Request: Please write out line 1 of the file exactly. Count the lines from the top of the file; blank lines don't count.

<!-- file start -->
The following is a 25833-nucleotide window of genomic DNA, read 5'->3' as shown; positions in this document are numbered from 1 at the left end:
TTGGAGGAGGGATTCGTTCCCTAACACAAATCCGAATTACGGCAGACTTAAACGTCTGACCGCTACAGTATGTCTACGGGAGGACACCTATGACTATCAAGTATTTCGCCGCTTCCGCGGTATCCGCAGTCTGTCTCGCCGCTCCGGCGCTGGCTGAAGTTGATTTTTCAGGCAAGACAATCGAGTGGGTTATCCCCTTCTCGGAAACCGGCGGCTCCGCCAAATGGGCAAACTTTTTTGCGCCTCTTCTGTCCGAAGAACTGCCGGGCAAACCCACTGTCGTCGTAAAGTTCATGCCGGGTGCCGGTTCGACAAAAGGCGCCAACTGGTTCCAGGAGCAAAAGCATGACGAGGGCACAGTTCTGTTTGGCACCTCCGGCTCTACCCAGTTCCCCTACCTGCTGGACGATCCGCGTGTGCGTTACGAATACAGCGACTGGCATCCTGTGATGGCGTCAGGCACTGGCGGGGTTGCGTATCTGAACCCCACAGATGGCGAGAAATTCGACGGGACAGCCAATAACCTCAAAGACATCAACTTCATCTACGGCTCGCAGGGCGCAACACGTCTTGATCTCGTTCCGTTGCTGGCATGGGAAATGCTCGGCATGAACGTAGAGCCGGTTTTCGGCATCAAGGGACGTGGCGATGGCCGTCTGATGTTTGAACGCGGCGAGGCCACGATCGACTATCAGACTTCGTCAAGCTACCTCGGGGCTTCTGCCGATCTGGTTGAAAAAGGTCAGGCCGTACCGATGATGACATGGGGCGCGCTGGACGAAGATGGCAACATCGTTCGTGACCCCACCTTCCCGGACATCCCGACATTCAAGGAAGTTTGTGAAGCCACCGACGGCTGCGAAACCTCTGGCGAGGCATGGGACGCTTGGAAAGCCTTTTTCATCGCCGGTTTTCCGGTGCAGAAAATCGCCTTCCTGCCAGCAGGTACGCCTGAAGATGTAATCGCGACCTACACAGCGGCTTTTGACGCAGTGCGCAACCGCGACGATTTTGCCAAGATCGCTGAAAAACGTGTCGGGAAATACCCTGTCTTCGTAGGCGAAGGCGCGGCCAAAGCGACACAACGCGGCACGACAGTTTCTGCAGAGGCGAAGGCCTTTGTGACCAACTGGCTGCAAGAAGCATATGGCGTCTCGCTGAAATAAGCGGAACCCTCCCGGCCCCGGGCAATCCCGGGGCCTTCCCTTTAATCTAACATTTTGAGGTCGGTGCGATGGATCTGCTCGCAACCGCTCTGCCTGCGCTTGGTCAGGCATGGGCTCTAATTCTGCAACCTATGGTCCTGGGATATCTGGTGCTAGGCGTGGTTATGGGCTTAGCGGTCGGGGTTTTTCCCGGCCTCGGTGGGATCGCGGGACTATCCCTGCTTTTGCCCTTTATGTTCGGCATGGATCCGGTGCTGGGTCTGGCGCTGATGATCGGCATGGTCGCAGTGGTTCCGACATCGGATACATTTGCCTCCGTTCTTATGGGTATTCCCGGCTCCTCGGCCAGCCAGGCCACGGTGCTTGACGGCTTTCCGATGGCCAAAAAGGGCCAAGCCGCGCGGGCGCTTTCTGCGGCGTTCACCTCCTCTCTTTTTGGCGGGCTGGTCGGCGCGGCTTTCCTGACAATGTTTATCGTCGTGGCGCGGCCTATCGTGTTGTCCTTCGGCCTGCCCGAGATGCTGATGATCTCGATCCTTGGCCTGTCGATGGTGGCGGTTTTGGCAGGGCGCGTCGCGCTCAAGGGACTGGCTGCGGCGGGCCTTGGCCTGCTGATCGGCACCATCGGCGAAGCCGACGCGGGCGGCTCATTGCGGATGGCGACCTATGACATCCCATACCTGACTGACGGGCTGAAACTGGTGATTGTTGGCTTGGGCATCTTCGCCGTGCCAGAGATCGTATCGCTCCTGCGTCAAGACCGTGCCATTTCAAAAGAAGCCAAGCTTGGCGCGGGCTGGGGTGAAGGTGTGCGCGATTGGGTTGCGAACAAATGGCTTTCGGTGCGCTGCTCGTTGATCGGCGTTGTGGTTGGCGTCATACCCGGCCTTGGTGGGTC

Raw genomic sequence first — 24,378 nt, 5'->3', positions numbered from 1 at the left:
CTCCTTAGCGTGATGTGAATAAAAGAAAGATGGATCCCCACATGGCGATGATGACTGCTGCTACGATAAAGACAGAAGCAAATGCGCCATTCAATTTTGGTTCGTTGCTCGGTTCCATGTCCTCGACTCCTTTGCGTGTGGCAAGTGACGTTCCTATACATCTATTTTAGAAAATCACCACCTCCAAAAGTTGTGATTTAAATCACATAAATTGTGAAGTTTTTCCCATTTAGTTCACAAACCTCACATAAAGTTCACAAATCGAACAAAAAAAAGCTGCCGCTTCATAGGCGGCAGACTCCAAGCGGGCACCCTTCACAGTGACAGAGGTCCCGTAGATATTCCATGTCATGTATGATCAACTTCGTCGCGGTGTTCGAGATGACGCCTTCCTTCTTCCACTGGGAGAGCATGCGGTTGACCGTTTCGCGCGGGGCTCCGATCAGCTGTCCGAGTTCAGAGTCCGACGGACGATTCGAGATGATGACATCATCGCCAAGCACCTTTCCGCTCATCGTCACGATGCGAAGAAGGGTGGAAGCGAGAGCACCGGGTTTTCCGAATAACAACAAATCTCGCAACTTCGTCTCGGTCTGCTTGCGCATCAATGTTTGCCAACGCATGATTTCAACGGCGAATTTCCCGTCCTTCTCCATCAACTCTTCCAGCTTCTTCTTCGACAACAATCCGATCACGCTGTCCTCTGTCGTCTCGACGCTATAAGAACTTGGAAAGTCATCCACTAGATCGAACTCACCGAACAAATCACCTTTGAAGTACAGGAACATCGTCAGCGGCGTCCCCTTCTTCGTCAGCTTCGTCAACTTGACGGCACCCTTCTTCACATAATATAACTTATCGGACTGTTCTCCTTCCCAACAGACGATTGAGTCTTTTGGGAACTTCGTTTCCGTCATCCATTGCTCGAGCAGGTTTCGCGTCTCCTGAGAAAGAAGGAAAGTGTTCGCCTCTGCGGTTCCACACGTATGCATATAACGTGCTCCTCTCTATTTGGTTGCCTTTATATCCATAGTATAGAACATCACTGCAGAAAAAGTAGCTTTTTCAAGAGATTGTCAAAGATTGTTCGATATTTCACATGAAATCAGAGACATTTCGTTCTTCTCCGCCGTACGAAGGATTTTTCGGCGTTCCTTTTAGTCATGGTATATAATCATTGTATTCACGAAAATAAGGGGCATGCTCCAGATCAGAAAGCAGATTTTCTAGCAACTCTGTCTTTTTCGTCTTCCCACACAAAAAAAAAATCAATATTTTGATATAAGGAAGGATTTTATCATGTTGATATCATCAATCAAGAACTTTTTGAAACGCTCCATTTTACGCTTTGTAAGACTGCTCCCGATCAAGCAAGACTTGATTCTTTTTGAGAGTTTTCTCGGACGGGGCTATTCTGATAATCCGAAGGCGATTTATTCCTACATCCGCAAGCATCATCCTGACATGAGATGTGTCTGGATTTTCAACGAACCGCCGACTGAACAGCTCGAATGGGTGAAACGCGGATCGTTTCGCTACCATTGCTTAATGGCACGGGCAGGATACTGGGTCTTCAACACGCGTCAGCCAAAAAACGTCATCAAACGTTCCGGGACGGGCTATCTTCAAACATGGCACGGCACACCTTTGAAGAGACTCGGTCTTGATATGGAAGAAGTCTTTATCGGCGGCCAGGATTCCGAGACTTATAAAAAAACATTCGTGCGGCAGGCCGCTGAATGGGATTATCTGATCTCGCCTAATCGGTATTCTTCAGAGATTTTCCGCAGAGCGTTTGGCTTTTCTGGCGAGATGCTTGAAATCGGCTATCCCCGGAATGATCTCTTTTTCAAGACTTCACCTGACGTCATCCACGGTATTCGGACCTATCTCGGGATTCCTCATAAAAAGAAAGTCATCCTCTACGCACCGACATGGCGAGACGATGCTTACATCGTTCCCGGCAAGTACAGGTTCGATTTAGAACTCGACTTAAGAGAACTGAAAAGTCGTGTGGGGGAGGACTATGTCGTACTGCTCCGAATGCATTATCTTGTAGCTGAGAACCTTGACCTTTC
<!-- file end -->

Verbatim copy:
The following is a 25833-nucleotide window of genomic DNA, read 5'->3' as shown; positions in this document are numbered from 1 at the left end: